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  • A new study in rats led by Stanford Medicine researchers looked at whether ketamine’s effects depend on opioid pathways — and uncovered a surprising difference between males and females.

  • Alvin Hackel dies at 91

    The Stanford Medicine professor emeritus of anesthesiology and of pediatrics invented a transport incubator for newborns and helped establish pediatric anesthesiology as a specialty.

  • How ketamine treats depression

    In an unusual trial, Stanford Medicine researchers found that a patient’s belief that they had received ketamine, even if they didn’t, could improve their depression.

  • Richard Jaffe dies at 75

    The Stanford Medicine professor was well known for his friendly presence as well as expertise in neuroanesthesia and operating room technology.

  • Pain treatment inspired by chickens

    In a mouse study led by Stanford Medicine scientists, william hill slot gamesa drug made mammalian pain receptors more like those in birds — and more resistant to some forms of pain.

  • Lisa Wise-Faberowski dies at 57

    Lisa Wise-Faberowski, who studied a rare congenital heart condition as well as the effects of anesthesia on children’s developing brains, died at 57.

  • New chair of anesthesiology

    Bateman, a Harvard faculty member and prominent health care leader, brings his expertise as a researcher in maternal health and faculty development to Stanford.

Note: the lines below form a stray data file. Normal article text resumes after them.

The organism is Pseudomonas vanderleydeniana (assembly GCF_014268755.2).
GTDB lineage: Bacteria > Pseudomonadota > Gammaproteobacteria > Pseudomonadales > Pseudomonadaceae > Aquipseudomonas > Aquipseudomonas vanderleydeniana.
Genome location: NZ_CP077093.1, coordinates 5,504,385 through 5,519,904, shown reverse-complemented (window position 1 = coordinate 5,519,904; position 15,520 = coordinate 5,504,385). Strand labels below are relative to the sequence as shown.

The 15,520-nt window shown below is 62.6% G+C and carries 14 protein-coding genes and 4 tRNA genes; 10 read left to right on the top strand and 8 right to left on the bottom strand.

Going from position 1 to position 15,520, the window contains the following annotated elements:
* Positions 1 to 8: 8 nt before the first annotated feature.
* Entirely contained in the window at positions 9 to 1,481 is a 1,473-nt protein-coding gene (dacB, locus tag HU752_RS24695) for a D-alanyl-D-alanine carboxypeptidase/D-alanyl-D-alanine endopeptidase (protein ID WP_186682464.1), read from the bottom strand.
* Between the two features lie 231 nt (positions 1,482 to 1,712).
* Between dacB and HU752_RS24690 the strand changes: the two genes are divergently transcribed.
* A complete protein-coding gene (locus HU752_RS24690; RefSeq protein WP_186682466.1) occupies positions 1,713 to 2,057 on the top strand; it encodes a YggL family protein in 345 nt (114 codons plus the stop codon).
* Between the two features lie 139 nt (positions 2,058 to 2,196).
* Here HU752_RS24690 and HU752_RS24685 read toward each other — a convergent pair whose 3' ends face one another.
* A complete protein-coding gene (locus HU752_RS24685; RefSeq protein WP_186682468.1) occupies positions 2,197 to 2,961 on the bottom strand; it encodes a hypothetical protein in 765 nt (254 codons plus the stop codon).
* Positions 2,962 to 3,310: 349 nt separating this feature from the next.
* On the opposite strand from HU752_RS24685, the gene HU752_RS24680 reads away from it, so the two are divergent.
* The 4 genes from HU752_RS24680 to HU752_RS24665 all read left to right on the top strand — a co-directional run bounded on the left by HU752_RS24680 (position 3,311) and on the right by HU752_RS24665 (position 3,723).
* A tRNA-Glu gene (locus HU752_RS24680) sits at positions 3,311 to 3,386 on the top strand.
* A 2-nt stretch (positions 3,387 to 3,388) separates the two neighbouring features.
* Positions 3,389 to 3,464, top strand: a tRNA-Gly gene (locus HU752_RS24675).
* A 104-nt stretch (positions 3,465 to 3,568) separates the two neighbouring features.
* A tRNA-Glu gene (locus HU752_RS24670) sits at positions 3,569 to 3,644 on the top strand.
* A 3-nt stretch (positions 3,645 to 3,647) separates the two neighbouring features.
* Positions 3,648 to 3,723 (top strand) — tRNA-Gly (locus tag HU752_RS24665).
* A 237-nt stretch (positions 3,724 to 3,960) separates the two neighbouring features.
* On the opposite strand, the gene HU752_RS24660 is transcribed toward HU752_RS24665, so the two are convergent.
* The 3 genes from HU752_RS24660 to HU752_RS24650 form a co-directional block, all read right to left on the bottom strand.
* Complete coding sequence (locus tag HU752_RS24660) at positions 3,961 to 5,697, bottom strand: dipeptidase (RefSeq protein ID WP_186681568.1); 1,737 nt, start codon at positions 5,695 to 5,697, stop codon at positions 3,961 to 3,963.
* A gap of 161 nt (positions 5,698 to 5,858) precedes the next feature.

• Twilight sedation for spinal surgery

    Todd Alamin, an orthopaedics professor at the Stanford School of Medicine, can perform spinal surgery using conscious sedation — the kind often used in dentists’ offices. Patients recover more quickly and may have a lower risk of complications.

  • Microbial loss, ulcerative colitis linked

    Bacteria normally inhabiting healthy people’s intestines — and the anti-inflammatory metabolites these bacteria produce — are depleted in ulcerative colitis patients, a Stanford study shows.

  • Choice-based C-section pain management

    The Stanford-led research tested an approach that William Hill online betting appallowed women to choose the level of pain management they wanted during a cesarean section.

  • Bundle of cells produces pain aversion

    Pain sensation and the emotional experience of pain are not the same, and now, in mice, scientists at Stanford have found the neurons responsible for the latter.

  • Physical therapy for reducing opioid use

    Physical therapy within three months of a musculoskeletal pain diagnosis reduced patients’ risk of long-term opioid use by about 10 percent, according to a study by researchers at Stanford and Duke.


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